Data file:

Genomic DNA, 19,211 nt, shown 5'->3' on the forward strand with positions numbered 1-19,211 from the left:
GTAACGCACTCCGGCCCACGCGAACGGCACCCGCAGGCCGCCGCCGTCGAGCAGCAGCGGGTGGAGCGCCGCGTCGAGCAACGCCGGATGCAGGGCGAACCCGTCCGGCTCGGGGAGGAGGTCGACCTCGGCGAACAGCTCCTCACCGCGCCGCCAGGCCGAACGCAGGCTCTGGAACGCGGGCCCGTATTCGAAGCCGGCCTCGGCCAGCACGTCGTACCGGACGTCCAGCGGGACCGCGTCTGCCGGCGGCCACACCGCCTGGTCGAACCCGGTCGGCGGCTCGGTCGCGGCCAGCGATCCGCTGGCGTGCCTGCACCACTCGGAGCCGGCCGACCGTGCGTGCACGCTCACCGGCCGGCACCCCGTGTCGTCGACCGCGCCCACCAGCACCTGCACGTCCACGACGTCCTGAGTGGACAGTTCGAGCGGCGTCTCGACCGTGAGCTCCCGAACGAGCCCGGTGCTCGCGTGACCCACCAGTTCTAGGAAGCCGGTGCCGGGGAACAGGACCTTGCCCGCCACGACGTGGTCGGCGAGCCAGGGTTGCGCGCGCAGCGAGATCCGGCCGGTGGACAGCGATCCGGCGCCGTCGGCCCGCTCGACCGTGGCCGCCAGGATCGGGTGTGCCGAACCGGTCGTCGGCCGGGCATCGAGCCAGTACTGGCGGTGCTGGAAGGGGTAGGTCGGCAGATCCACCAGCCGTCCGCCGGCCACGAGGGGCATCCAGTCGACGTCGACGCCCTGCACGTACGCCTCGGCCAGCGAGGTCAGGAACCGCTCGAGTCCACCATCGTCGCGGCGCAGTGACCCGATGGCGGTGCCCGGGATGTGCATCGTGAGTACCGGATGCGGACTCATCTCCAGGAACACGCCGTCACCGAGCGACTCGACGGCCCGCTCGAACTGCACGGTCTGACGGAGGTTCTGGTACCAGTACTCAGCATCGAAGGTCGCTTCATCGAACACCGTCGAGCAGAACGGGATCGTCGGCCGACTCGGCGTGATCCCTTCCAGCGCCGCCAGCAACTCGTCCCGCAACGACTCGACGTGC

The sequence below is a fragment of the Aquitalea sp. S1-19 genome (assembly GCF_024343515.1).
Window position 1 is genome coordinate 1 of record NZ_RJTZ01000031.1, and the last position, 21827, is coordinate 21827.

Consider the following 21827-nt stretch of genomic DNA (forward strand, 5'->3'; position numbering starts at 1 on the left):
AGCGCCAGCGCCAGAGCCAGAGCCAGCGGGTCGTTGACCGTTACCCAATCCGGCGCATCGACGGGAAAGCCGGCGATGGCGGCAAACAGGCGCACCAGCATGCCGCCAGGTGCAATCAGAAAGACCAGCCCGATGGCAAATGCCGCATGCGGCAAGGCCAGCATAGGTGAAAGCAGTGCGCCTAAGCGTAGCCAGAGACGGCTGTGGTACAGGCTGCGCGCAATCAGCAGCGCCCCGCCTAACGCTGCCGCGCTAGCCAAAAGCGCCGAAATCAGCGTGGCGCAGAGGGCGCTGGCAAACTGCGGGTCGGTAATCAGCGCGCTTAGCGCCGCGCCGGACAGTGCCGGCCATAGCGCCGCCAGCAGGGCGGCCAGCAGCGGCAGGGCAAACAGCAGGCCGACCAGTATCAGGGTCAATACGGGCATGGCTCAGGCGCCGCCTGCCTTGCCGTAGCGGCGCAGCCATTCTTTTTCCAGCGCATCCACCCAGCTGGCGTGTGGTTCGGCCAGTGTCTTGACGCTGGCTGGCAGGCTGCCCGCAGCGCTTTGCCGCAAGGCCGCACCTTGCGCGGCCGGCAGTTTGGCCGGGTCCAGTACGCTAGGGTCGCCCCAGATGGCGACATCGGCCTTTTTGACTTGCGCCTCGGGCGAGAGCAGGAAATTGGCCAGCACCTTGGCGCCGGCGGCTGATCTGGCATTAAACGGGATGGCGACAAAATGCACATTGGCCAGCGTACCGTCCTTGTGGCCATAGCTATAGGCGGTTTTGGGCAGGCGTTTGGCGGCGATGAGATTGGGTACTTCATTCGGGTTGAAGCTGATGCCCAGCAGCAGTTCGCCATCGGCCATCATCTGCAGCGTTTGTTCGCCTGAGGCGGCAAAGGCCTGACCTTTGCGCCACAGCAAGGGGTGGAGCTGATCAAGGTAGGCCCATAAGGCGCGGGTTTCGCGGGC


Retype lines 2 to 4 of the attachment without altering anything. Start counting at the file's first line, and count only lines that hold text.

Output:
GTAACGCACTCCGGCCCACGCGAACGGCACCCGCAGGCCGCCGCCGTCGAGCAGCAGCGGGTGGAGCGCCGCGTCGAGCAACGCCGGATGCAGGGCGAACCCGTCCGGCTCGGGGAGGAGGTCGACCTCGGCGAACAGCTCCTCACCGCGCCGCCAGGCCGAACGCAGGCTCTGGAACGCGGGCCCGTATTCGAAGCCGGCCTCGGCCAGCACGTCGTACCGGACGTCCAGCGGGACCGCGTCTGCCGGCGGCCACACCGCCTGGTCGAACCCGGTCGGCGGCTCGGTCGCGGCCAGCGATCCGCTGGCGTGCCTGCACCACTCGGAGCCGGCCGACCGTGCGTGCACGCTCACCGGCCGGCACCCCGTGTCGTCGACCGCGCCCACCAGCACCTGCACGTCCACGACGTCCTGAGTGGACAGTTCGAGCGGCGTCTCGACCGTGAGCTCCCGAACGAGCCCGGTGCTCGCGTGACCCACCAGTTCTAGGAAGCCGGTGCCGGGGAACAGGACCTTGCCCGCCACGACGTGGTCGGCGAGCCAGGGTTGCGCGCGCAGCGAGATCCGGCCGGTGGACAGCGATCCGGCGCCGTCGGCCCGCTCGACCGTGGCCGCCAGGATCGGGTGTGCCGAACCGGTCGTCGGCCGGGCATCGAGCCAGTACTGGCGGTGCTGGAAGGGGTAGGTCGGCAGATCCACCAGCCGTCCGCCGGCCACGAGGGGCATCCAGTCGACGTCGACGCCCTGCACGTACGCCTCGGCCAGCGAGGTCAGGAACCGCTCGAGTCCACCATCGTCGCGGCGCAGTGACCCGATGGCGGTGCCCGGGATGTGCATCGTGAGTACCGGATGCGGACTCATCTCCAGGAACACGCCGTCACCGAGCGACTCGACGGCCCGCTCGAACTGCACGGTCTGACGGAGGTTCTGGTACCAGTACTCAGCATCGAAGGTCGCTTCATCGAACACCGTCGAGCAGAACGGGATCGTCGGCCGACTCGGCGTGATCCCTTCCAGCGCCGCCAGCAACTCGTCCCGCAACGACTCGACGTGC

The sequence below is a fragment of the Aquitalea sp. S1-19 genome (assembly GCF_024343515.1).
Window position 1 is genome coordinate 1 of record NZ_RJTZ01000031.1, and the last position, 21827, is coordinate 21827.